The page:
Imagine holding hands and spinning until the room blurs. Imagine that movement in someone’s arms, to the beat of music. Imagine the musicians sliding from one tune to the next, the melody racing over the chords. Across the country, across 200 years and more, folk dance music has stayed alive. Mill workers have played on their breaks, and farmers at sunset, and college students late into the night. In June, nationally known musicians have brought it to places where Shaker brothers and sisters once danced as a gift, turning and turning to come round right. Oldtone Productions, founders of the the annual Oldtone Roots Music Festival in Hillsdale, N.Y., has created the Northeast Fiddlers’ Convention at Hancock Shaker Village.
The event follows a long Southern tradition, said Oldtone organizer Beth Carlson. It is not a performance — it is a day of music, and anyone can join in.
New England musician Nils Fredland will teach and perform with Bill and the Belles, an old-time string-band from Knoxville, Tennessee, and awardwinning Virginia mandolin player Tara Lindhardt.
The musicians will lead workshops and music jams around the village, where people with any level of experience can play or listen to bluegrass and folk tunes, jigs and reels.
“The wonderful thing about this culture” Carlson said, “even in casual jams — people get together and play a song,” and they talk about where they found it. I first heard this version from him. She recorded it. I learned it from my grandmother. Dancers and musicians have kept the tunes alive.
Fredland is internationally recognized for his work in preserving dance traditions. He is a classically trained trombonist, a singer and storyteller, and a caller, the leader who teaches the dances. He and Hudson Valley fiddler Aldo Lavaggi will give a workshop on “Square Dance History through Your Feet,” he said by phone from Vermont, and he will get his workshop moving to music.
Fredland has learned contradance and square dance calling from masters of the tradition, like Dudley Laufman, who led a revival movement in the 1960s that kept contradance alive, and Ralph Sweet in Enfield, Conn., who has taught and called dances for close on 70 years.
As people have learned and shared the tradition informally, the dancing, like the music, has evolved across the country. Fredland has called old country dances and singing squares with the choruses of popular songs from the 1940s, and the rapid slapstick patter of the Auctioneer.
In New England squares, he said, he finds a clear phrasing and connection to the music, slightly different from an old-time Southern fiddle breakdown or the more complicated patterns in a Western square.
“The figures feel different in people’s bodies,” he said
He and Lindhardt and the Belles will lead two large jams, in the Round Stone Barn and the 1910 Barn, and the village will have space for more in quiet corners where musicians and friends can gather.
Lindhardt — winner of many contests and conventions herself — will MC a fiddle contest in the afternoon. And Bill and the Belles will play a dance in the 1910 hayloft at night.
Fredland will call with them, and he is looking forward to getting to know them. He has improvised with contradance musicians riff in high gear, he said, and settled in with equal joy to play old-time stringband tunes.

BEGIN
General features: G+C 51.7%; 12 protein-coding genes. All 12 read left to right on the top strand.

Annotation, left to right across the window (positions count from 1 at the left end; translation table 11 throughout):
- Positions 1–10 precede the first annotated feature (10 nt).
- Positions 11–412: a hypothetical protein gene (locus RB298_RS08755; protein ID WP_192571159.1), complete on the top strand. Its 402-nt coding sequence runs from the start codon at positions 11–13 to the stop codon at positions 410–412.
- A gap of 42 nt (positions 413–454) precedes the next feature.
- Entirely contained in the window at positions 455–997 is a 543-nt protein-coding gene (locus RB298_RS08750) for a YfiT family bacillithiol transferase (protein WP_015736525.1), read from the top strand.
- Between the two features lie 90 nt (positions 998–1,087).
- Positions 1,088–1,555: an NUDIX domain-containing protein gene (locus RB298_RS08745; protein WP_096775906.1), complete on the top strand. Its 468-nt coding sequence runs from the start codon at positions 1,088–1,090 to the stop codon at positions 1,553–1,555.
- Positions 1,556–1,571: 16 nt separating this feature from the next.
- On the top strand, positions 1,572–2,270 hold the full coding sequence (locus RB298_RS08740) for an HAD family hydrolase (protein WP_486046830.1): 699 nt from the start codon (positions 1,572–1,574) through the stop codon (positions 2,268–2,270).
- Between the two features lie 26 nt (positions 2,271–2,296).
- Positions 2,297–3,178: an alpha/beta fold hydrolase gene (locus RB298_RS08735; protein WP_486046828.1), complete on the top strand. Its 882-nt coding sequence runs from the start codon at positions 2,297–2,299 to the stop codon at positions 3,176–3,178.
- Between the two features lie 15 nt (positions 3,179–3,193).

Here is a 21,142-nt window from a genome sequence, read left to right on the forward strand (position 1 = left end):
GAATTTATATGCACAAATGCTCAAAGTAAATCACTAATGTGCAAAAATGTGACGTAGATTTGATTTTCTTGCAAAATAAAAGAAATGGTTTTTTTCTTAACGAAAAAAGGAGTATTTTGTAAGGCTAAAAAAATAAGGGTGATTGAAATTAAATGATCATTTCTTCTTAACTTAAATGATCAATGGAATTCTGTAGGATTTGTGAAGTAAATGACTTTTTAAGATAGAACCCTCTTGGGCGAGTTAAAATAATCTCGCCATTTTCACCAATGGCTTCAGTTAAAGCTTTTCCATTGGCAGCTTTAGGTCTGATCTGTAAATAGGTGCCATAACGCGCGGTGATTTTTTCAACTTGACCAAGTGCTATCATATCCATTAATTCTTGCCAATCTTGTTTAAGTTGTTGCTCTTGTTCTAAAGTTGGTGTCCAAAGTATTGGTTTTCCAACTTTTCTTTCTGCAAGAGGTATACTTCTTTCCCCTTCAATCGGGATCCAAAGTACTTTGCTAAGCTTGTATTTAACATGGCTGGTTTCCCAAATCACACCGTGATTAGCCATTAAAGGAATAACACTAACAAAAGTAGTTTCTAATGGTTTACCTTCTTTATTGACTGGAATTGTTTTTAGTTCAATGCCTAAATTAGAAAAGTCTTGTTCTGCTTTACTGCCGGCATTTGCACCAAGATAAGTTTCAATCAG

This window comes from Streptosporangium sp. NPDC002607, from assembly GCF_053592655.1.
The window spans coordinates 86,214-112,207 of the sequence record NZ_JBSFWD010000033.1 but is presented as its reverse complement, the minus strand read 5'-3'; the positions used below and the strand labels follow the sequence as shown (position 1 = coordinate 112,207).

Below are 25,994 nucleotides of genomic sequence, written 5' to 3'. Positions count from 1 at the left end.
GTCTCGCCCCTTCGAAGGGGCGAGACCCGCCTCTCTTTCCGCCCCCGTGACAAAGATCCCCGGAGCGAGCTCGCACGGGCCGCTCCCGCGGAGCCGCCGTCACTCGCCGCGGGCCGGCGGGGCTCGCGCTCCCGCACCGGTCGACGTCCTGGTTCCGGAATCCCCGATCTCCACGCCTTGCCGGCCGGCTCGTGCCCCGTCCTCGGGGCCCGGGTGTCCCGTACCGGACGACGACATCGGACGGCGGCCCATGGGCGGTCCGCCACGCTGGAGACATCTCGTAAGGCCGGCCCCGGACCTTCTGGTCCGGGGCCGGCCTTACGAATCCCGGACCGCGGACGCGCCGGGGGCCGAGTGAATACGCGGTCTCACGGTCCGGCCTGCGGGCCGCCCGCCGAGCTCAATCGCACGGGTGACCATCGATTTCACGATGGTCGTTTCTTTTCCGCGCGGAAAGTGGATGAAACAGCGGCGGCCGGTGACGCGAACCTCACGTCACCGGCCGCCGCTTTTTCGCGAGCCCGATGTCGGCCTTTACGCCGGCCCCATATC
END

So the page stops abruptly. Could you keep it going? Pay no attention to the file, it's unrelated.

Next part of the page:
“It’s so fantastic just to get on that train and go,” he said.
Bill and the Belles have a name for bluegrass and old-time music, Southern and Appalachian, early swing, Carlson said.
They describe themselves as in between hillbilly and urban. The band’s guitarist, Kris Truelsen, also hosts a Farm and Funtime radio show out of Bristol, Virginia and Tennessee, the home of the Country Music Museum.
Grace Van’t Hof, a banjo player from Western Michigan, has co-founded the Grammy-nominated band and toured the world. Karl Zerfas, a roots bassist out of Manhattan, Kansas, grew up listening to his father sing Kansas prairie songs of the 19th century. And Kalia Yeagle, a world-class fiddler from Alaska, finds mountain music in the Chugach and the Blue Ridge.
They all have strong roots in traditional music like Fredland and Lindhardt, and like Oldtone itself. Oldtone comes from musicians: guitarist and banjo player Jim Wright, mandolin and guitarist Kip Beacco and bass player Matt Downing.
Beacco and Downing toured the country and the United Kingdom in a bluegrass band, and they had wanted for some time to found their own festival, they said, with traditional music, music that feels real — non-commercial and non-homogenized. They want to preserve the tradition by bringing people together to feel it.
The Shakers also believed in keeping community by living and working and sharing music and storytelling, said Maribeth Cellana, communications manager at HSV. The museum is a place of living history, looking at the values of the intentional community here as they fit into the present, and turning toward the future.
The village will also offer demonstrations of Shaker arts and music all day, along with the opening of Marko Remec’s Monodic Flow (Field Totem), an outdoor river of mirrors echoing the flow of water from the reservoir. Monody is music for one voice with a simple harmony.
And beside the barn, the village will open its first sound installation, Silo Songs,
music composed by Brad Wells, the founder of the Grammy-winning ensemble Roomful of Teeth and performed by Sam Amidon, Rhiannon Giddens, Eamon O’Leary, and Caroline Shaw. They invoke Shaker hymns, blending their voices into one.